Seeing comedy in close-up was tremendous, because it turned that whole thing into an experience, and that’s when Richard Curtis and Lenny Henry called me and said, ‘We love this. It helped to put Amnesty on the map. Would you do Comic Relief?’ That’s the approach we took in the first one. We struggled at that point, to put in any pictures from Africa at all. I put them in the end credits, because we weren’t allowed, at that point, to have it. There’s a scene I’ll never forget, which was more or less at midnight, taking the fucks out of Billy Connolly’s riff. There were 110 of them. That’s part of the directing job, to take the Us out of 110 fucks in the middle of the night. Anyway, that’s all part of life’s rich experience.

At the point at which I quit Granada, I got a call first from German television. I also — by the way — had split up with my wife, which was very painful and sad. ‘How would you like to go to South America and make a film about Nazism, and Nazis in South America?’ I thought, ‘Not sure this is really emotionally quite as good a fit.’ I had two children as well, small children. Then I got another call. ‘I don’t suppose you’d like to make a film about the British police, would you?’ I said, ‘Yes, absolutely, please.’ 

“I get there, and there are two other people. One’s the permanent secretary of the Home Office, and the other’s the head of MI6.”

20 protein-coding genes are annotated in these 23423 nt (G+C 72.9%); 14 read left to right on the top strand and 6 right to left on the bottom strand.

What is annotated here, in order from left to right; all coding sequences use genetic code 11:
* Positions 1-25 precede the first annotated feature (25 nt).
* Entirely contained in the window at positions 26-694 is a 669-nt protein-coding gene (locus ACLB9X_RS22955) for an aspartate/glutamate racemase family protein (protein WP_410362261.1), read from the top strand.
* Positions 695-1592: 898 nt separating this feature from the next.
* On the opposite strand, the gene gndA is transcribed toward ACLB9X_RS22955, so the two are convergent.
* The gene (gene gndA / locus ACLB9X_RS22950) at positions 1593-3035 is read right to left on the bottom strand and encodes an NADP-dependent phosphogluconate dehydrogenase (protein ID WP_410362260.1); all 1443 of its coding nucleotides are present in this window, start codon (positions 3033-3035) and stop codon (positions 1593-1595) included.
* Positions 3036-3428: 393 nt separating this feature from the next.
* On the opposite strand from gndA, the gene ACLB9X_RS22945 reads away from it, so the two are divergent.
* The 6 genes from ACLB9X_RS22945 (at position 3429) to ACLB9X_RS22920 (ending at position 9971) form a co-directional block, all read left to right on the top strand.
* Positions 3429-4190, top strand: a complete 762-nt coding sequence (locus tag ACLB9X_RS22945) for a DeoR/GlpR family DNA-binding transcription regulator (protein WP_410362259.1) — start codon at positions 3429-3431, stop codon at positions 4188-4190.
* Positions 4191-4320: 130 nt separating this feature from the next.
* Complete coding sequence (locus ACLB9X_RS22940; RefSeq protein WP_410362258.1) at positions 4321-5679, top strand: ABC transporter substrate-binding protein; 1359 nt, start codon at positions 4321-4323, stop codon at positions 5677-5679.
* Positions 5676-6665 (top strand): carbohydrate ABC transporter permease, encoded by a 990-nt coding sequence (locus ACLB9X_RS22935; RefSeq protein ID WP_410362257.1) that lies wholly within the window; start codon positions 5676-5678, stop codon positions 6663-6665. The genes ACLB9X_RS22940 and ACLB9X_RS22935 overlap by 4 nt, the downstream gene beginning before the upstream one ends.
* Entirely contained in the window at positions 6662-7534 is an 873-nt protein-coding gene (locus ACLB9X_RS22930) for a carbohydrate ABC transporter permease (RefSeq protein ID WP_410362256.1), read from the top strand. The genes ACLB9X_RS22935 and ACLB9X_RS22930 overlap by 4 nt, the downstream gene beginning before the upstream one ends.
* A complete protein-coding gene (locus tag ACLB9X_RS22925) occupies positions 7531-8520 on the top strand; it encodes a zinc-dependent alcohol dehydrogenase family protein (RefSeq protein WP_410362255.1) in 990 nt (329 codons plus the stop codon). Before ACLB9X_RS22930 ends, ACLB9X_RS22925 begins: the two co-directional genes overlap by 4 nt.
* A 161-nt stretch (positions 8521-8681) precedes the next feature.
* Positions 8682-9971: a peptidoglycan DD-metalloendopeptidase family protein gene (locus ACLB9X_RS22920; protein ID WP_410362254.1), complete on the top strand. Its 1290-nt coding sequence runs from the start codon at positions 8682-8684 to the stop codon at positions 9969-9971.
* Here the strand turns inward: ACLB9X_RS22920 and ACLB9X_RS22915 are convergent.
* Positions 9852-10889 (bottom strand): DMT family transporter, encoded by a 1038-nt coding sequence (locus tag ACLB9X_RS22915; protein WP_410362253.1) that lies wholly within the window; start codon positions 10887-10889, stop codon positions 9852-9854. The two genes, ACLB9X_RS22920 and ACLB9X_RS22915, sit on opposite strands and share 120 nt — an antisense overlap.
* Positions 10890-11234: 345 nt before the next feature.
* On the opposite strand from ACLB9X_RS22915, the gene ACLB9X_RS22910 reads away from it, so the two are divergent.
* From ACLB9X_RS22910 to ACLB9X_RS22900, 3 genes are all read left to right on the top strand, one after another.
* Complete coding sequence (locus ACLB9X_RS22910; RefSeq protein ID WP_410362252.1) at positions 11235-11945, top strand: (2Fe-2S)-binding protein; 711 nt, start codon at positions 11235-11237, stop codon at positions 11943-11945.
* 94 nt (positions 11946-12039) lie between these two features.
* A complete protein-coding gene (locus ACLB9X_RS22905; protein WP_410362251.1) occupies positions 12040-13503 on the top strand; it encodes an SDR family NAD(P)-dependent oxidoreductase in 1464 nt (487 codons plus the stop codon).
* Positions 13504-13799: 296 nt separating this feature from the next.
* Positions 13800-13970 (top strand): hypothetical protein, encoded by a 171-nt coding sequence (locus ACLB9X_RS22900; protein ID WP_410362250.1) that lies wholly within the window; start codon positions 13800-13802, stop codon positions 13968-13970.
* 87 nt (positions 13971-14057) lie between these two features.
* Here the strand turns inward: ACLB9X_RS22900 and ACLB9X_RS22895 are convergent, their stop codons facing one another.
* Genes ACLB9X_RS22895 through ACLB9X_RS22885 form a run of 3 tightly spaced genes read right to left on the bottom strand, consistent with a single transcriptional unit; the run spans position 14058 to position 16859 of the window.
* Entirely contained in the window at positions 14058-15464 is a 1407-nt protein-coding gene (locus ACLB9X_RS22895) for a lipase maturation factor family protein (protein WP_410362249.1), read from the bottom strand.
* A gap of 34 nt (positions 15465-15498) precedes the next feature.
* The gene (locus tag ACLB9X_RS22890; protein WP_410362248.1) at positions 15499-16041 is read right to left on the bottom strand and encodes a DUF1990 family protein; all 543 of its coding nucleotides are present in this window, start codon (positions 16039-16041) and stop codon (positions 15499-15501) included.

I joined the BBC, briefly, for a couple of years, to make this series, Police. In order to get to know the police, I found out that they did something called the “extended interviews”, for future chief constables. They interview them for a week. I asked them if I could come to one, and they said, ‘Actually, yes, you can, because we have a civilian observer.’ Two chiefs and a civilian interviewer would speak to three or four of these future constables. I get there, and there are two other people. One’s the permanent secretary of the Home Office, and the other’s the head of MI6 — and there’s me. Having breakfast with the head of MI6, I just say, ‘What I do is specialise in access films, and telling the truth, and I’ve got this agreement where it guarantees we cut out all confidential material, and people like British Steel feel that they’re better understood because we tell the truth about them. I’m sure people haven’t understood what you do, because the media coverage is all distorted.’ The head of MI6 is about 6 foot 4, as well, and he leaned to me, over the table, and said, ‘Well, Roger, I think you’re right. They don’t understand, but I’m afraid it’s going to have to stay that way.’ So that was turned down. 

We knew at that point, that rape was a very important issue, because lots of women’s groups had protested about poor police handling of rape victims — and the police had always denied it, said it never happened. And so, we were in Reading police station for 9 months, and we had tried to get access five times — nobody would agree to let us film. On the sixth time, they told us there was a woman in the station, saying she’d been raped, and asked if wanted to cover it. That film, which is 3 people talking to a woman you never see, was shot over an hour and a half, more or less, and a couple of people come in, go out. The film is 45 minutes long, no music, no commentary, just that. The Policy Studies Institute said it was the most influential film ever made to challenge public policy, change the way the police handle rape. That was 1982, and It’s still being used in training, to show how not to do it.